Chasing an NCAA qualifier and a break in the rain


Kate Walkup

Feinglas getting ready to race.

Rain, cancellations, more rain.

Not many people find the freezing, endless drizzles that trail into late spring enjoyable, but this unusually wet spring in Oregon has impacted Linfield junior Kenzie Feinglas more than the average individual.

Feinglas at the starting line. (Kate Walkup)

The talented sprinter for Linfield’s track team has an important stretch of competitions ahead of her in the upcoming six days. While achieving the NCAA Division III national time standards in the 100 meters, 200 meters and 400 meters may feel out of reach for Feinglas, her coaches believe she can achieve those times this season.

“My coaches want me to try to qualify for nationals, which I honestly feel like is very far-fetched,” Feinglas said with a laugh.

Growing up just outside of Seattle in Eastlake, Wash., Feinglas has experienced many practices and races on a soaked track with downpours impairing her view of the finish line, but there’s no denying that sprinters generally perform at their best in warmer temperatures.

As Feinglas prepares to race tonight at the Oregon Twilight meet at Hayward Field in Eugene, Ore., she knows this could be her best opportunity to achieve a top-20 spot in the nation.

Feinglas practicing her strides. (Kate Walkup)

While there isn’t a specific qualifying time for Feinglas to hit, she and her coaches have estimated that she will need to run 12.08 seconds in the 100—0.17 seconds faster than her current personal best from the NWC Championships earlier this season—based on last year’s national championship qualifying times.

After today, Feinglas has the opportunity to qualify in the 200 and the 400 at the Linfield Open in McMinnville, Ore., tomorrow. The 200 is also in reach for Feinglas since she only needs to shave off 0.3 seconds from her current personal record. Her final opportunity to punch her ticket to nationals is at the George Fox Last Chance Qualifier next Tuesday and Wednesday if she doesn’t achieve her times sooner.

“That’ll be the final stretch,” Feinglas said. “I’m going to compete, I’m going to run, but I’m not going to expect anything out of it.”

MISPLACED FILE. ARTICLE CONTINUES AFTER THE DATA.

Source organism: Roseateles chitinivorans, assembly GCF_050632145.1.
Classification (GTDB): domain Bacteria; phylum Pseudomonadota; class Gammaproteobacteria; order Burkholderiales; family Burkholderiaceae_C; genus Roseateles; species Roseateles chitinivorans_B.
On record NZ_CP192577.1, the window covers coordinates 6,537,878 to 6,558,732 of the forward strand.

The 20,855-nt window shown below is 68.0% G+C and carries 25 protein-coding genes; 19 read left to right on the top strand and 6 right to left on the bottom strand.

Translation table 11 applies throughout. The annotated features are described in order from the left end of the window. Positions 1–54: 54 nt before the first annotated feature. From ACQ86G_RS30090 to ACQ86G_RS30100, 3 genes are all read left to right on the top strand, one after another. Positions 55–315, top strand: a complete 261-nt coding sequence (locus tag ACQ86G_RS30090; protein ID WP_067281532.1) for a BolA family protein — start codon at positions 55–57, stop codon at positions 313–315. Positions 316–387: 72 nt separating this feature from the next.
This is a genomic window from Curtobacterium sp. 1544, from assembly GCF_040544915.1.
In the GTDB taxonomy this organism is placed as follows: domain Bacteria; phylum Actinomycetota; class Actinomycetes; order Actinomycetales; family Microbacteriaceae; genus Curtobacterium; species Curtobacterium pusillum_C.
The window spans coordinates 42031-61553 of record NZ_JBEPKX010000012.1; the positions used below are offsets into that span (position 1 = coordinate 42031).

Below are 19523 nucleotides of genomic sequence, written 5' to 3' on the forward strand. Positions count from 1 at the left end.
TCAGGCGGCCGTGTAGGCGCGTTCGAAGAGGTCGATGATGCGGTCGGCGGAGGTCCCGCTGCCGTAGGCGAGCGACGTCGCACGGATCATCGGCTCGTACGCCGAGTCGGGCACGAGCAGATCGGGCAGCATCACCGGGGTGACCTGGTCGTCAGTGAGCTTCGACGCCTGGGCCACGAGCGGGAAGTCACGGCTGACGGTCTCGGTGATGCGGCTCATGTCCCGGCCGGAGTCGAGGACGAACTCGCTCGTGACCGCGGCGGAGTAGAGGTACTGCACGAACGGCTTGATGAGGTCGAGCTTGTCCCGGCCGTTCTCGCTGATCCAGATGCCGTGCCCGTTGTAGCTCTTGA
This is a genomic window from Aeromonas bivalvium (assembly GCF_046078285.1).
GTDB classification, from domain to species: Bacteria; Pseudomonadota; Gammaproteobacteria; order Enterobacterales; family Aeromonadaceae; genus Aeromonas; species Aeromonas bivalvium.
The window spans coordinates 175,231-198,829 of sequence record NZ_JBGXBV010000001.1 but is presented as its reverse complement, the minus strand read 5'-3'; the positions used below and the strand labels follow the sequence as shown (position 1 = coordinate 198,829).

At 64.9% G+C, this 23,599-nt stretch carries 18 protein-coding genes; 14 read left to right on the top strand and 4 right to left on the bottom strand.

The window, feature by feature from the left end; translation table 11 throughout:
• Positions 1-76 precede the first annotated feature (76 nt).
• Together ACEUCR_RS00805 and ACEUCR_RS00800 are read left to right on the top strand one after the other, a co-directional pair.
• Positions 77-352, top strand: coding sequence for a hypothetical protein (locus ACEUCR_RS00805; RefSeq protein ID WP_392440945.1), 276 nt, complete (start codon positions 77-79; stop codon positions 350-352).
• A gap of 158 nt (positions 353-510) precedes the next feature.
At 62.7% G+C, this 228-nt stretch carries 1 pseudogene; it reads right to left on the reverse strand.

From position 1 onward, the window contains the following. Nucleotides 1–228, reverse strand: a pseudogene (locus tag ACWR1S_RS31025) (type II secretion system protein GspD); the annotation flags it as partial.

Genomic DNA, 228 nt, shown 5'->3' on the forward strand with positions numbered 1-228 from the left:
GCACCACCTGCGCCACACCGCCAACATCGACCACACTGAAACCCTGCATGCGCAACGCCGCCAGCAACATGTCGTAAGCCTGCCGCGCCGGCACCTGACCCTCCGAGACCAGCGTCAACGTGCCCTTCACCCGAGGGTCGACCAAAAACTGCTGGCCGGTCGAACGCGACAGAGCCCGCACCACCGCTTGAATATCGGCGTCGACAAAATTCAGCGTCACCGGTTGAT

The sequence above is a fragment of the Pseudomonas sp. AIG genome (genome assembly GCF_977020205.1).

Although Feinglas might not be expecting a nationals qualifier this season, she knows that Hayward Magic is real and that it could play a part in bringing her that standard.

She’s also hoping and praying for a break in the rain just once this season.

“If I get good weather, it’s possible,” Feinglas said. “But we haven’t had good weather once this fucking season.”

Feinglas tightening her ponytail before her workout. (Kate Walkup)

While Feinglas won’t be dwelling on that 12.08 in the 100 tonight, she’s still taking this competition seriously and isn’t letting her pre-race rituals slide.

She always styles her hair in speed braids—two tiny French braids that look like lanes on the track pulled back into a ponytail—and this season she developed a few more superstitions pre-competition routines.

“I wear the same socks, underwear and sports bra every single meet,” Feinglas said. “I only eat almond butter on meet days—I fell in love with the packets of vanilla almond butter especially.”

Back in spring of 2020, Feinglas debated whether or not to continue with the sport she’d been competing in since middle school after her freshman season got canceled due to the COVID-19 pandemic. She kept running, but she stayed away from sprint workouts and instead went for three- to seven-mile runs throughout the week.

Linfield junior Kenzie Feinglas. (Kate Walkup)

Things changed when Feinglas decided to stay on campus in McMinnville after her sophomore year and discovered CrossFit.

“Until I started doing CrossFit, I didn’t realize that lifting weights actually did help me on the track,” Feinglas said.

She almost fully credits her sizeable improvements this season to walking into that first class at Gunner CrossFit last June. Although her track coaches didn’t want her doing all of the heavy lifts and intense cardio that’s included in a traditional CrossFit workout during the season, Feinglas still thinks those workouts before her junior season vastly helped her improve on the track.

“Something this year clicked in me,” she said.

Feinglas’s shift in training and perfected routine before competition will hopefully combine for the ideal race at the reimagined Hayward Field—as long as the rain and wind hold off for at least 12.08 seconds.